This upcoming Sunday, I will be preaching from Mark 6 on the death of John the Baptist.  As we consider how his head ended up on a platter, it provides an important commentary on the recent events with ISIS, the church shooting in Charleston, and the Supreme Court ruling regarding same-sex “marriage” in America.  While it may be tempting at times to separate from modern society and go out into the wilderness and live off of locusts and wild honey, that’s not exactly what John the Baptist was doing.  He wasn’t starting a compound to get away from the world, although he did dress strange and his diet did include large grasshoppers and local honey.

Christians must learn to live in a complicated world of sin.  One of the first lessons that a Christian must learn is that we’re not home yet.  Sadly, many professing Christians are too comfortable in our present world.  Others are overly offended when depraved sinners behave like depraved sinners.  As we stand upon the shoulders of many Christ followers from history, we can learn lessons about life as we consider how they navigated the complexities of sin in their day.  John the Baptist provides us an interesting point of reference as we consider our present sexual revolution in America.  What can we learn from John the Baptist about modern life in a confused culture?

Unashamed

In the aftermath of the terror attacks on America, September 11th, 2001, a religious service was held at the National Cathedral in Washington D.C. where many people and various faiths gathered to mourn the death of thousands of Americans.  The Rev. Nathan Baxter prayed during the service, and as he finished his prayer, he said, “Respecting persons of all faiths and traditions, I humbly submit this prayer in the name of Jesus, the Christ, Amen.”  John the Baptist would not have cared about respecting other religions had he prayed on that day.  In fact, it was duty to another religion that brought on the attacks of September 11th, 2001.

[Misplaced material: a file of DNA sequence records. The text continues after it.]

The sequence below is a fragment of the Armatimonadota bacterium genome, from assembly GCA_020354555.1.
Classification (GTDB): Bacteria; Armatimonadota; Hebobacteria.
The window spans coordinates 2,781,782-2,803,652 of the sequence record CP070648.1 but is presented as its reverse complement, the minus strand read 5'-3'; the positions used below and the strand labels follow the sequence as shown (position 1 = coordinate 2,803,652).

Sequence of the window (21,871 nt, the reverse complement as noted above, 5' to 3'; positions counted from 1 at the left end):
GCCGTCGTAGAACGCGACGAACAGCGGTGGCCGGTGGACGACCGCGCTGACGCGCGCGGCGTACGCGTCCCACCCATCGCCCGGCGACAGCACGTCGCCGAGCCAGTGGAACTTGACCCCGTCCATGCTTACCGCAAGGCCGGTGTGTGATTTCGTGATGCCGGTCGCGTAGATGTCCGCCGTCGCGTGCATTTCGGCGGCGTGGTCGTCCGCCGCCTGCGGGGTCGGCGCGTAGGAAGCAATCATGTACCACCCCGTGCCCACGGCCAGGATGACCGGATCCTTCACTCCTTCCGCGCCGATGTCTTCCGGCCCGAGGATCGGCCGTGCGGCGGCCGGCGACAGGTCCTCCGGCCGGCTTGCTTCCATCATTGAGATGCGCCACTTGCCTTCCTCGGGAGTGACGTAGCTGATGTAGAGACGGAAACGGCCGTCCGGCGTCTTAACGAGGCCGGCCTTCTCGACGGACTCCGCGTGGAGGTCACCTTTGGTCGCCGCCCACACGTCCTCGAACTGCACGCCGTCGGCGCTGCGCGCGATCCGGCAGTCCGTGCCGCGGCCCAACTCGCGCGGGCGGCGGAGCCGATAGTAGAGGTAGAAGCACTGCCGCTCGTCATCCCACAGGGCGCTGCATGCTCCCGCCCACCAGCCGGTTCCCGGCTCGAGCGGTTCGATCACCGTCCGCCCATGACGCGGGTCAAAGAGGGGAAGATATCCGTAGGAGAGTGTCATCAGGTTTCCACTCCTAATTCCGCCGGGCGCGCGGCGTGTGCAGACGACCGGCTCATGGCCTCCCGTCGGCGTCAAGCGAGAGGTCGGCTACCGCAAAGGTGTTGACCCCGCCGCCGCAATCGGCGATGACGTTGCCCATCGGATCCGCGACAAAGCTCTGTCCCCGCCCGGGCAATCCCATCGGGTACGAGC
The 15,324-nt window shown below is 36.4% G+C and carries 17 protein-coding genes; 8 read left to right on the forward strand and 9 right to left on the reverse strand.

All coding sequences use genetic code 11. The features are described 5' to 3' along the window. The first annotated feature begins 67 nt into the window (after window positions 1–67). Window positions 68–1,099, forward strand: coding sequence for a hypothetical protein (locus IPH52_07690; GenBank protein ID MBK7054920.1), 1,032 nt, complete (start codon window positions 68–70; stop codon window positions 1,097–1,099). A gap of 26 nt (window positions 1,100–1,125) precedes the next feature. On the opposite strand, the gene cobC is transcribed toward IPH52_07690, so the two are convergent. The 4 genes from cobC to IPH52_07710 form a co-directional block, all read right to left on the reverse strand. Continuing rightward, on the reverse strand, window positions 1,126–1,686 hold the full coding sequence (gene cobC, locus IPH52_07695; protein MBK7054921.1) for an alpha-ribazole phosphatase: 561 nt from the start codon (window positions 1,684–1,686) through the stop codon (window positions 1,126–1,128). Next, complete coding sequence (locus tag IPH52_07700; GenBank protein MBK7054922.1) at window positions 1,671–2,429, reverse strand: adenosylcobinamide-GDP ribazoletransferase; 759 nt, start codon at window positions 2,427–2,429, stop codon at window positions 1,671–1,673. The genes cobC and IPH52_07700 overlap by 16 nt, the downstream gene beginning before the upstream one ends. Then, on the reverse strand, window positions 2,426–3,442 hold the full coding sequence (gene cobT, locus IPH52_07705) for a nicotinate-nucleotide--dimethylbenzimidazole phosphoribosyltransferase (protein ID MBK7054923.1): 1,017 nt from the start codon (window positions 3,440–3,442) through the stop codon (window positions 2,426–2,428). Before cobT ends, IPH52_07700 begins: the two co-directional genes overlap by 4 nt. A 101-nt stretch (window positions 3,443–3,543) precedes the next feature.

In our culture, American evangelicals often work overtime so as not to offend other religions.  I’m certainly not suggesting that Christians should aim to be offensive or scandalous in tone, character, or speech.  However, Christians must realize that the message of the cross is a scandal to the world and one that we cannot “dress up” or avoid.  To mention the name of Jesus is offensive in our day, and to claim to be a follower of Jesus is to open yourself up for ridicule and attack.  John the Baptist would stand firm and remain unashamed of Jesus Christ in the midst of a perverse culture.  In fact, that’s what he did in the midst of his perverse Jesus hating culture too.